The Area of ​​the Brain Thought to Provide Consciousness Acts More Like an Internet Router

A new study has advanced a new theory that the brain’s claustrum acts less like the “seat of consciousness” as previously thought, and more like an internet router that receives and broadcasts signals for complex cognitive tasks. The research is published Trends in Cognitive Science.

A study of the function of the claustrum

The claustrum is a region located beneath the cerebral cortex. It has long been thought to exchange signals with the cortex.

Renowned scientist Francis Crick, best known for his role in the discovery of the DNA double helix, posthumously posthumously proposed in 2005 that the claustrum is the “seat of consciousness,” theorizing its role in our understanding of the world and ourselves.

However, researchers at the University of Maryland School of Medicine (UMSOM) have suggested that Crick’s theory may be wrong. In this new study, they argue that the claustrum acts more like a high-speed internet router than the seat of consciousness.

In this example, the claustrum receives direction and commands from the “boss,” that is, areas within the cortex. The claustrum then organizes and broadcasts these signals as a wireless router for the Internet. Together, different networks are synchronized and allow us to perform cognitively challenging tasks.

“The brain is the most complex system in the known universe. It is theoretical advances based on these data that advance our knowledge toward using this complexity to improve human life,” said Dr. Brian Mathur explained. “As the brain’s highest connected structure, the claustrum is a window into the mystery of the brain, the mind.”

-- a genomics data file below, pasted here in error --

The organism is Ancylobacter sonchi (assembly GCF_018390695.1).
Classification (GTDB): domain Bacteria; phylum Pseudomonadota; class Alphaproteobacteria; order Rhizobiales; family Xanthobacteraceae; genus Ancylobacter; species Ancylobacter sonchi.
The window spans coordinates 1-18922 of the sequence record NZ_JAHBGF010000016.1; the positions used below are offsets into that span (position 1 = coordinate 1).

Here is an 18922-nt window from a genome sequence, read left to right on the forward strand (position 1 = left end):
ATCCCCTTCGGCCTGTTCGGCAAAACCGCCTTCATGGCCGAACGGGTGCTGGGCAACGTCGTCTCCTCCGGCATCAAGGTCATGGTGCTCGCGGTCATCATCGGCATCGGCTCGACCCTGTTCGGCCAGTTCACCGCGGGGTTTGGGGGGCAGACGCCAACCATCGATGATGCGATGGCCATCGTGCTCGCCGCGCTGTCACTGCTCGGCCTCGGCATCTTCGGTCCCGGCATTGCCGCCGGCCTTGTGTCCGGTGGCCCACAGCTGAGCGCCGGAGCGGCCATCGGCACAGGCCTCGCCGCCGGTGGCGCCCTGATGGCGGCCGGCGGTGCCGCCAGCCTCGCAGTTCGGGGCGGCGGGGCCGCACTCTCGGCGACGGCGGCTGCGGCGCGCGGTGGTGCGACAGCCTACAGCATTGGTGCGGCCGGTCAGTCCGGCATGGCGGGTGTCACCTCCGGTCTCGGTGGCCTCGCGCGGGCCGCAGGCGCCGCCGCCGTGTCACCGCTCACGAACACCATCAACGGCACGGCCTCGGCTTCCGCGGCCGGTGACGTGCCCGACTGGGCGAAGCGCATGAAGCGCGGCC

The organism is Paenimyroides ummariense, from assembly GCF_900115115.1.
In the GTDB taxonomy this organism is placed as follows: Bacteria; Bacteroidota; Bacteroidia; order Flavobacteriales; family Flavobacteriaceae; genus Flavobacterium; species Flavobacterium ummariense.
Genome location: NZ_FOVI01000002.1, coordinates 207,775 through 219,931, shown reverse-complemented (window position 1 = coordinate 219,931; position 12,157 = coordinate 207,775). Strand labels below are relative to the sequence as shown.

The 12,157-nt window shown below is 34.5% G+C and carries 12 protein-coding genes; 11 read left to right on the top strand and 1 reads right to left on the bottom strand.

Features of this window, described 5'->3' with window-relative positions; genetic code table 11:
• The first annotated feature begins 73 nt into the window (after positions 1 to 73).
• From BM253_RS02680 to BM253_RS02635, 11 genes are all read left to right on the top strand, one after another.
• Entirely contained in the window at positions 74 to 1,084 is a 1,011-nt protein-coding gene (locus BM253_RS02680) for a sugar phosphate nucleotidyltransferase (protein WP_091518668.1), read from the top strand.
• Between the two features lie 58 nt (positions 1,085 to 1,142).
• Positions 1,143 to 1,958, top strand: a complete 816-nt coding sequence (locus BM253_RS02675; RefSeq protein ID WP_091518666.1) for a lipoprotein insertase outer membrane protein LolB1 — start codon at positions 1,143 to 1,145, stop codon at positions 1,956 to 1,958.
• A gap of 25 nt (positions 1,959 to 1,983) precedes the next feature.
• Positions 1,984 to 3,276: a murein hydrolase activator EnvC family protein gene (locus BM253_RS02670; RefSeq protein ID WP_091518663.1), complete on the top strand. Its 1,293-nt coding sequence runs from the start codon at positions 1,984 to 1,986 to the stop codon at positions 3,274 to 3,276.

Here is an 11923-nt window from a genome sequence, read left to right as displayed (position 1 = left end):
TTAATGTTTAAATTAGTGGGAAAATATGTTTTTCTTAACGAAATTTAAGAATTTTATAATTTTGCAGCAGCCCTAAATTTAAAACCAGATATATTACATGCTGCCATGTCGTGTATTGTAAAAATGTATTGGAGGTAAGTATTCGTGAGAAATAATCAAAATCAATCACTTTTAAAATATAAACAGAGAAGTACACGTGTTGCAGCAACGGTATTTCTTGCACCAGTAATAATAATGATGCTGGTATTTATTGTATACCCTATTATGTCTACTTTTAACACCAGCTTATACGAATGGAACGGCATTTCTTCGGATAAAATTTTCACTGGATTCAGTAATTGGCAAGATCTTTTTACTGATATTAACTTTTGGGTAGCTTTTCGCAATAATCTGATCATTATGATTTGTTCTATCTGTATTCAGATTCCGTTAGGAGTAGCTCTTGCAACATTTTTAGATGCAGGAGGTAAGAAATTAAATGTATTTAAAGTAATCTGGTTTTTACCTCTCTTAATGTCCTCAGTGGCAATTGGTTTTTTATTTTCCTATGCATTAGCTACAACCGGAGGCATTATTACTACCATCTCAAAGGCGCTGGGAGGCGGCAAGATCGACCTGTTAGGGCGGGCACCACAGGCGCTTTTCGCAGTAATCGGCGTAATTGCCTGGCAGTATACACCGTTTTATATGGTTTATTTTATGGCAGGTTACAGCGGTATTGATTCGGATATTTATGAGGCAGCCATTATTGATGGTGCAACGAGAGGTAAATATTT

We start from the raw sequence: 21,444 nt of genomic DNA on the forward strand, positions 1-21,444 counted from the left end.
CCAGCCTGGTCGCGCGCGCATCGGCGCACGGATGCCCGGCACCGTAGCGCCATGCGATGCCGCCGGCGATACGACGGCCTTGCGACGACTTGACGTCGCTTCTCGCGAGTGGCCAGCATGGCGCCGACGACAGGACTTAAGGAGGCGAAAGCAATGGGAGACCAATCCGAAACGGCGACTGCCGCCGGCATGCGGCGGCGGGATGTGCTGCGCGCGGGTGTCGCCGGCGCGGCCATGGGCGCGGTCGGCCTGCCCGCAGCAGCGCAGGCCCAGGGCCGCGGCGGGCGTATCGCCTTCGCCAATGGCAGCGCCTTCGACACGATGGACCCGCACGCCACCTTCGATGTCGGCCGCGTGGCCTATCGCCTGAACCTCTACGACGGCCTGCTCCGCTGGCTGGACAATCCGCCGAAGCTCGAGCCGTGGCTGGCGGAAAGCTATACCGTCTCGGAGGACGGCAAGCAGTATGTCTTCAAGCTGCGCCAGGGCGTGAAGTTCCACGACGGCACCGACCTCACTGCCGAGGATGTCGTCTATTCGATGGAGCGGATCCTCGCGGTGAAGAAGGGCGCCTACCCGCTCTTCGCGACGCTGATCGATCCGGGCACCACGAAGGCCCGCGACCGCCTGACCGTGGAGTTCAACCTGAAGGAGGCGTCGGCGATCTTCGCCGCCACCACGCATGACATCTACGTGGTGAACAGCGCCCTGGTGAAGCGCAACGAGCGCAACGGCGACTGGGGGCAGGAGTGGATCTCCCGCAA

Knowing the coordination of these networks between the cortex and the claustrum is important because dysregulation of these systems is characteristic of many diseases, including schizophrenia, addiction, and Alzheimer’s disease. Understanding these networks and the mechanisms that support them may lead to more effective treatments for these disorders.

Evidence against Crick’s theory of consciousness

To clarify the precise role of the claustrum, Mathur and colleagues conducted a series of experiments on both animals and humans. Using a mouse model, the researchers were the first to demonstrate that “turning off” the claustrum did not result in loss of consciousness, and the mice resumed their normal activities.

The mice were then given a simple or difficult task. Under normal conditions, mice can successfully perform both simple and difficult tasks. However, the researchers found that when the claustrum was “turned off,” the mice were unable to perform the difficult tasks.

To determine whether these findings could translate to humans, Mathur set up a research study in collaboration with colleagues David Seminowicz, professor of neural and pain sciences at the UM School of Dentistry, and Fred Barrett, associate professor of psychiatry and behavioral sciences at Johns Hopkins. University Faculty of Medicine.

The study examined healthy volunteers who underwent functional MRI (fMRI) brain scans while performing simple or complex mental tasks. fMRI detects areas of activity in the brain by detecting changes in blood flow. It showed only complex tasks, which resulted in the “lighting up” of the claustrum, indicating increased activity. Furthermore, this occurred alongside the activation of a network in the cortex associated with cognitive performance.

Together, these findings reject Crick’s theory of consciousness. However, Mathur explains, further experiments are needed to support this new theory of claustrum function and to understand how it might organize networks in the cortex to support cognition.

Reference: Madden MB, Stewart BW, White MG, et al. The role of the claustrum in cognitive control. TiCS. 2022;26(12):1133-1152. doi: 10.1016/j.tics.2022.09.006

This article is a press release Provided by the University of Maryland. Material has been edited for length and content.

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